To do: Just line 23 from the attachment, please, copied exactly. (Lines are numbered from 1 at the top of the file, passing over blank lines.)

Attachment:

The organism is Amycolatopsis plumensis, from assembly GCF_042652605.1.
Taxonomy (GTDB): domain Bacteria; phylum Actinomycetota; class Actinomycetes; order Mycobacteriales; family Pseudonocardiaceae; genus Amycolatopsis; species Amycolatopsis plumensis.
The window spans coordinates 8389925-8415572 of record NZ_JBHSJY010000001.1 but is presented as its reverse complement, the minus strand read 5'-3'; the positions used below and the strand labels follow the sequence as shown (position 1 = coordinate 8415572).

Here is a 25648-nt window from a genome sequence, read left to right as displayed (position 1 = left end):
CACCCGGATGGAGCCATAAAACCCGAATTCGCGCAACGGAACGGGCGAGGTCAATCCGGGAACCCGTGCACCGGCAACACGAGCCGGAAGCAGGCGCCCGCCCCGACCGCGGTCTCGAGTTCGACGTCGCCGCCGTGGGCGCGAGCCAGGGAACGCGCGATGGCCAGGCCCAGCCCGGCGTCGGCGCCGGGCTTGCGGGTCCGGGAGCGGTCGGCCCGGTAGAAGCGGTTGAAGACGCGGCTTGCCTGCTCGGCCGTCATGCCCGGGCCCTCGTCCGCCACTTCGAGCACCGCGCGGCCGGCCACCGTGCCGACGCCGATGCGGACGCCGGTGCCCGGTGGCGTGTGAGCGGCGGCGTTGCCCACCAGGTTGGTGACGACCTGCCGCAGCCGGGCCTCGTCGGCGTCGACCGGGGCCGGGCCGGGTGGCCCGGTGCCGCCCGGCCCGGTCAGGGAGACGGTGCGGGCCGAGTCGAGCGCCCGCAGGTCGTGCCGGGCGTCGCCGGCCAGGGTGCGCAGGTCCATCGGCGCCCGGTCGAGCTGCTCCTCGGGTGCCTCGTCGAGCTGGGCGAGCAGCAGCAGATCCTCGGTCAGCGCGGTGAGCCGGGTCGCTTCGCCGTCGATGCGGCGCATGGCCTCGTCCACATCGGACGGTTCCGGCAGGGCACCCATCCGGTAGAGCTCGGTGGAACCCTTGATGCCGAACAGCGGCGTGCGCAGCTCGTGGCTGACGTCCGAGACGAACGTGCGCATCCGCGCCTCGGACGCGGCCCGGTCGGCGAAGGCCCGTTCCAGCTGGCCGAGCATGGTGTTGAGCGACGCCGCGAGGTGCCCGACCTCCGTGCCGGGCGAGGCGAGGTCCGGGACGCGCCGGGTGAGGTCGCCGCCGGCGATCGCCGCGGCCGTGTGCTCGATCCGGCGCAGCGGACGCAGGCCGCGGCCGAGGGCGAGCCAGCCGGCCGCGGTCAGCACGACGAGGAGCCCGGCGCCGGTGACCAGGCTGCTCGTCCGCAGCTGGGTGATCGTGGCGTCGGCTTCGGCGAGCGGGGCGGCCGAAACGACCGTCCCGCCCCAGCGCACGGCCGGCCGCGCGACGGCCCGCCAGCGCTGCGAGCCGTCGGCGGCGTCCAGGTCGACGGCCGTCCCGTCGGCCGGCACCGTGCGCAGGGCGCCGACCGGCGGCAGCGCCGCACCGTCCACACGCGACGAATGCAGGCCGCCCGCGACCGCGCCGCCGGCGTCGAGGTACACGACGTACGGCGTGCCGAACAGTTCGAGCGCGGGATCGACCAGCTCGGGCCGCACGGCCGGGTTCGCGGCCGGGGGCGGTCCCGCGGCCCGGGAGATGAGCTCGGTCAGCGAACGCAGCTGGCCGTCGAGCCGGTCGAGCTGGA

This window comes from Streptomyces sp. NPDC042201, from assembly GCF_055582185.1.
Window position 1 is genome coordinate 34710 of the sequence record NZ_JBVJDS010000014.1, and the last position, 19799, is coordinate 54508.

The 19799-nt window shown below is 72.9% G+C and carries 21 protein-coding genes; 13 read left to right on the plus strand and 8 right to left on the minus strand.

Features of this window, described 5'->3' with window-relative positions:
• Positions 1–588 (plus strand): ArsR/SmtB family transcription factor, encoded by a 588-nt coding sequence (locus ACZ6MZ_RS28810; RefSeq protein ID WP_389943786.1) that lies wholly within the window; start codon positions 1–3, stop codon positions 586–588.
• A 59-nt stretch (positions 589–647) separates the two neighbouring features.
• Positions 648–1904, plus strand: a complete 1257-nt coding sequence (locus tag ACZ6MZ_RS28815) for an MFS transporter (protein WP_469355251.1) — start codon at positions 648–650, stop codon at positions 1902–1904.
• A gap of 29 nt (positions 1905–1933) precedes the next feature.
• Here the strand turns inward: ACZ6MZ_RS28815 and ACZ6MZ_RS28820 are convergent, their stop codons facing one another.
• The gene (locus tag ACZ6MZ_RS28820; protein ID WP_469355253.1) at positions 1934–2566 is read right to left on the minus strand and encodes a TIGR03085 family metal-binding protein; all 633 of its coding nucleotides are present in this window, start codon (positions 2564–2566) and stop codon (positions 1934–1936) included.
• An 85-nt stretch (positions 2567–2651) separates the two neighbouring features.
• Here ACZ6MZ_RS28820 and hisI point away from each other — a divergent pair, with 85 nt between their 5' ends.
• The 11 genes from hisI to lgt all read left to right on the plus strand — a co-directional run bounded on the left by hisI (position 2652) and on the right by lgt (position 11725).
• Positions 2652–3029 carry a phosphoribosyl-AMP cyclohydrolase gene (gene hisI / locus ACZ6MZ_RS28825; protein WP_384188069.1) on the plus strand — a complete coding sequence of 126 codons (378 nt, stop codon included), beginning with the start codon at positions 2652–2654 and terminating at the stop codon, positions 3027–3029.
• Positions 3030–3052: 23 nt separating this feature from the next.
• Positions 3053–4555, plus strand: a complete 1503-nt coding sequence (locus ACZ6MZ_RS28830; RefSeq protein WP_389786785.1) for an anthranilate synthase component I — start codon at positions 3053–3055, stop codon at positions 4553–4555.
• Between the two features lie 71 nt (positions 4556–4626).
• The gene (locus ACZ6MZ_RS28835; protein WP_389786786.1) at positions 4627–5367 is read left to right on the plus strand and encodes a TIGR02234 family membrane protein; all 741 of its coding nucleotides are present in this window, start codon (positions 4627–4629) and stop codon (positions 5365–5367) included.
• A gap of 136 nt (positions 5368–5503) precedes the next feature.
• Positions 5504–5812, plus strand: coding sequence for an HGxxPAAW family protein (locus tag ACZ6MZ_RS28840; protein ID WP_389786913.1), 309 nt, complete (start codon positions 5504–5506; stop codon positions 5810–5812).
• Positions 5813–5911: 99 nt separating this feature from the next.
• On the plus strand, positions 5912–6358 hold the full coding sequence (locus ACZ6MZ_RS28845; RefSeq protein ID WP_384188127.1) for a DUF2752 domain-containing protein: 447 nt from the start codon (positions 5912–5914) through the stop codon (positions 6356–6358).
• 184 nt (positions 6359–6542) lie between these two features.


• The gene (locus ACZ6MZ_RS28835; protein WP_389786786.1) at positions 4627–5367 is read left to right on the plus strand and encodes a TIGR02234 family membrane protein; all 741 of its coding nucleotides are present in this window, start codon (positions 4627–4629) and stop codon (positions 5365–5367) included.